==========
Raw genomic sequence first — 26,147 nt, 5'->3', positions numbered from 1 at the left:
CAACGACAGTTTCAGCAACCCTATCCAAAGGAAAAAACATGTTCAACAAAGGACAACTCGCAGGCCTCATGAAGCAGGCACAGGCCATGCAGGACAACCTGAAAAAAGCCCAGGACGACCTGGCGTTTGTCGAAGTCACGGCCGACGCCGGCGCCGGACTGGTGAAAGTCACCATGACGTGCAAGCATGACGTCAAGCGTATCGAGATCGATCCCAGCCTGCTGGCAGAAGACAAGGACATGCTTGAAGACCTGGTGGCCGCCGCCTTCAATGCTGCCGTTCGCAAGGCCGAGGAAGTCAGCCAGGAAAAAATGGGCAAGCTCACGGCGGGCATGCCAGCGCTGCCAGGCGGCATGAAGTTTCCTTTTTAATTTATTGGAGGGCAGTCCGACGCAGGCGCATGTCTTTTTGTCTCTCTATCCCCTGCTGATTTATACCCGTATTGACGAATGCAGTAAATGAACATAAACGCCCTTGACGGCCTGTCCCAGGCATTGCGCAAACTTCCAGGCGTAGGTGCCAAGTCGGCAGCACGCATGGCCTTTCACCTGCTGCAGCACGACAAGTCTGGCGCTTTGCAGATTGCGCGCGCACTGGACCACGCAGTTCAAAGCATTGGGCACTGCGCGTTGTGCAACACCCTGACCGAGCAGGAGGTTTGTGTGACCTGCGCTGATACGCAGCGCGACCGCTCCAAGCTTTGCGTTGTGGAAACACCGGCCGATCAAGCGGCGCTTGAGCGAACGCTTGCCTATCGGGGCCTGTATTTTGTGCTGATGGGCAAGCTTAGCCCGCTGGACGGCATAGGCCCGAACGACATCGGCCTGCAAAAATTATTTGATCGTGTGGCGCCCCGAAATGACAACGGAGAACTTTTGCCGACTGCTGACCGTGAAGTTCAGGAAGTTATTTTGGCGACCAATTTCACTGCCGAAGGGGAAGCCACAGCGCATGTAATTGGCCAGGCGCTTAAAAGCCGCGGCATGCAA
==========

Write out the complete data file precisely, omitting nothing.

Raw genomic sequence first — 26,147 nt, 5'->3', positions numbered from 1 at the left:
CAACGACAGTTTCAGCAACCCTATCCAAAGGAAAAAACATGTTCAACAAAGGACAACTCGCAGGCCTCATGAAGCAGGCACAGGCCATGCAGGACAACCTGAAAAAAGCCCAGGACGACCTGGCGTTTGTCGAAGTCACGGCCGACGCCGGCGCCGGACTGGTGAAAGTCACCATGACGTGCAAGCATGACGTCAAGCGTATCGAGATCGATCCCAGCCTGCTGGCAGAAGACAAGGACATGCTTGAAGACCTGGTGGCCGCCGCCTTCAATGCTGCCGTTCGCAAGGCCGAGGAAGTCAGCCAGGAAAAAATGGGCAAGCTCACGGCGGGCATGCCAGCGCTGCCAGGCGGCATGAAGTTTCCTTTTTAATTTATTGGAGGGCAGTCCGACGCAGGCGCATGTCTTTTTGTCTCTCTATCCCCTGCTGATTTATACCCGTATTGACGAATGCAGTAAATGAACATAAACGCCCTTGACGGCCTGTCCCAGGCATTGCGCAAACTTCCAGGCGTAGGTGCCAAGTCGGCAGCACGCATGGCCTTTCACCTGCTGCAGCACGACAAGTCTGGCGCTTTGCAGATTGCGCGCGCACTGGACCACGCAGTTCAAAGCATTGGGCACTGCGCGTTGTGCAACACCCTGACCGAGCAGGAGGTTTGTGTGACCTGCGCTGATACGCAGCGCGACCGCTCCAAGCTTTGCGTTGTGGAAACACCGGCCGATCAAGCGGCGCTTGAGCGAACGCTTGCCTATCGGGGCCTGTATTTTGTGCTGATGGGCAAGCTTAGCCCGCTGGACGGCATAGGCCCGAACGACATCGGCCTGCAAAAATTATTTGATCGTGTGGCGCCCCGAAATGACAACGGAGAACTTTTGCCGACTGCTGACCGTGAAGTTCAGGAAGTTATTTTGGCGACCAATTTCACTGCCGAAGGGGAAGCCACAGCGCATGTAATTGGCCAGGCGCTTAAAAGCCGCGGCATGCAA